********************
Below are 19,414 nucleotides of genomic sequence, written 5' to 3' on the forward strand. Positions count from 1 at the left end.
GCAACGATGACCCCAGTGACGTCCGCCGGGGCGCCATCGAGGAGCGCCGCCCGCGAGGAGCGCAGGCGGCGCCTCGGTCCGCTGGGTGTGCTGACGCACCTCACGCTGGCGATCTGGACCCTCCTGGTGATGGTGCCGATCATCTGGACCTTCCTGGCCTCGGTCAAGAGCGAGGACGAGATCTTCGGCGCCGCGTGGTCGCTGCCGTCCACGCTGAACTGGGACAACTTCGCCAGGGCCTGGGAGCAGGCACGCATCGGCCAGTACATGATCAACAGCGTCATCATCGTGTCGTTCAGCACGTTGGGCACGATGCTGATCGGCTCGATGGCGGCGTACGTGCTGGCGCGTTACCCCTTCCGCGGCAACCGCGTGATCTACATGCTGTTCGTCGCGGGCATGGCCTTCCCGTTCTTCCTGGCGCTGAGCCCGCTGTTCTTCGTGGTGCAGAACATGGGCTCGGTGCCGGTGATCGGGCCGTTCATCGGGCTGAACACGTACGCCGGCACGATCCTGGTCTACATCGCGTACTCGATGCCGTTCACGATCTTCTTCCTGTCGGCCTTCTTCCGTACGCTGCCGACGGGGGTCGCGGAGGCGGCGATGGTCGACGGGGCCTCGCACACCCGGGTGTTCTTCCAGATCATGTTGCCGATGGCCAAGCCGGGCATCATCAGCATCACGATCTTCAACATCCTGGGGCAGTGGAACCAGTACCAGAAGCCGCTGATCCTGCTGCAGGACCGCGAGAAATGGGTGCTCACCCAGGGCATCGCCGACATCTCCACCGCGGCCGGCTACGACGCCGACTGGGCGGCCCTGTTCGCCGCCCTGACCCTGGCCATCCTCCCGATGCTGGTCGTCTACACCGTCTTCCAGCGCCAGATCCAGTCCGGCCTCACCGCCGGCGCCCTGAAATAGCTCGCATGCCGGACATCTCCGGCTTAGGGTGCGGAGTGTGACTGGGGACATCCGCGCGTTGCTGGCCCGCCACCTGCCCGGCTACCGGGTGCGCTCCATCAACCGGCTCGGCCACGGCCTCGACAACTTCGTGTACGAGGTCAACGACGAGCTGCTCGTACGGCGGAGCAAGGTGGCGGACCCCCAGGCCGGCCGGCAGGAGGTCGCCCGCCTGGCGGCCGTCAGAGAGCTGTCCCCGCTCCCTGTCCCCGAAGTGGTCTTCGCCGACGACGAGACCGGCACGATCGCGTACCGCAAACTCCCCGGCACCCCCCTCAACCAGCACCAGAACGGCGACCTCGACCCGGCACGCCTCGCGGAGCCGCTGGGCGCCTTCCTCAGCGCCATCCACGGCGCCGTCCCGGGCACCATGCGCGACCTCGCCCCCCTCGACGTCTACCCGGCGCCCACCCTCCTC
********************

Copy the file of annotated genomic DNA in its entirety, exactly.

Below are 19,414 nucleotides of genomic sequence, written 5' to 3' on the forward strand. Positions count from 1 at the left end.
GCAACGATGACCCCAGTGACGTCCGCCGGGGCGCCATCGAGGAGCGCCGCCCGCGAGGAGCGCAGGCGGCGCCTCGGTCCGCTGGGTGTGCTGACGCACCTCACGCTGGCGATCTGGACCCTCCTGGTGATGGTGCCGATCATCTGGACCTTCCTGGCCTCGGTCAAGAGCGAGGACGAGATCTTCGGCGCCGCGTGGTCGCTGCCGTCCACGCTGAACTGGGACAACTTCGCCAGGGCCTGGGAGCAGGCACGCATCGGCCAGTACATGATCAACAGCGTCATCATCGTGTCGTTCAGCACGTTGGGCACGATGCTGATCGGCTCGATGGCGGCGTACGTGCTGGCGCGTTACCCCTTCCGCGGCAACCGCGTGATCTACATGCTGTTCGTCGCGGGCATGGCCTTCCCGTTCTTCCTGGCGCTGAGCCCGCTGTTCTTCGTGGTGCAGAACATGGGCTCGGTGCCGGTGATCGGGCCGTTCATCGGGCTGAACACGTACGCCGGCACGATCCTGGTCTACATCGCGTACTCGATGCCGTTCACGATCTTCTTCCTGTCGGCCTTCTTCCGTACGCTGCCGACGGGGGTCGCGGAGGCGGCGATGGTCGACGGGGCCTCGCACACCCGGGTGTTCTTCCAGATCATGTTGCCGATGGCCAAGCCGGGCATCATCAGCATCACGATCTTCAACATCCTGGGGCAGTGGAACCAGTACCAGAAGCCGCTGATCCTGCTGCAGGACCGCGAGAAATGGGTGCTCACCCAGGGCATCGCCGACATCTCCACCGCGGCCGGCTACGACGCCGACTGGGCGGCCCTGTTCGCCGCCCTGACCCTGGCCATCCTCCCGATGCTGGTCGTCTACACCGTCTTCCAGCGCCAGATCCAGTCCGGCCTCACCGCCGGCGCCCTGAAATAGCTCGCATGCCGGACATCTCCGGCTTAGGGTGCGGAGTGTGACTGGGGACATCCGCGCGTTGCTGGCCCGCCACCTGCCCGGCTACCGGGTGCGCTCCATCAACCGGCTCGGCCACGGCCTCGACAACTTCGTGTACGAGGTCAACGACGAGCTGCTCGTACGGCGGAGCAAGGTGGCGGACCCCCAGGCCGGCCGGCAGGAGGTCGCCCGCCTGGCGGCCGTCAGAGAGCTGTCCCCGCTCCCTGTCCCCGAAGTGGTCTTCGCCGACGACGAGACCGGCACGATCGCGTACCGCAAACTCCCCGGCACCCCCCTCAACCAGCACCAGAACGGCGACCTCGACCCGGCACGCCTCGCGGAGCCGCTGGGCGCCTTCCTCAGCGCCATCCACGGCGCCGTCCCGGGCACCATGCGCGACCTCGCCCCCCTCGACGTCTACCCGGCGCCCACCCTCCTC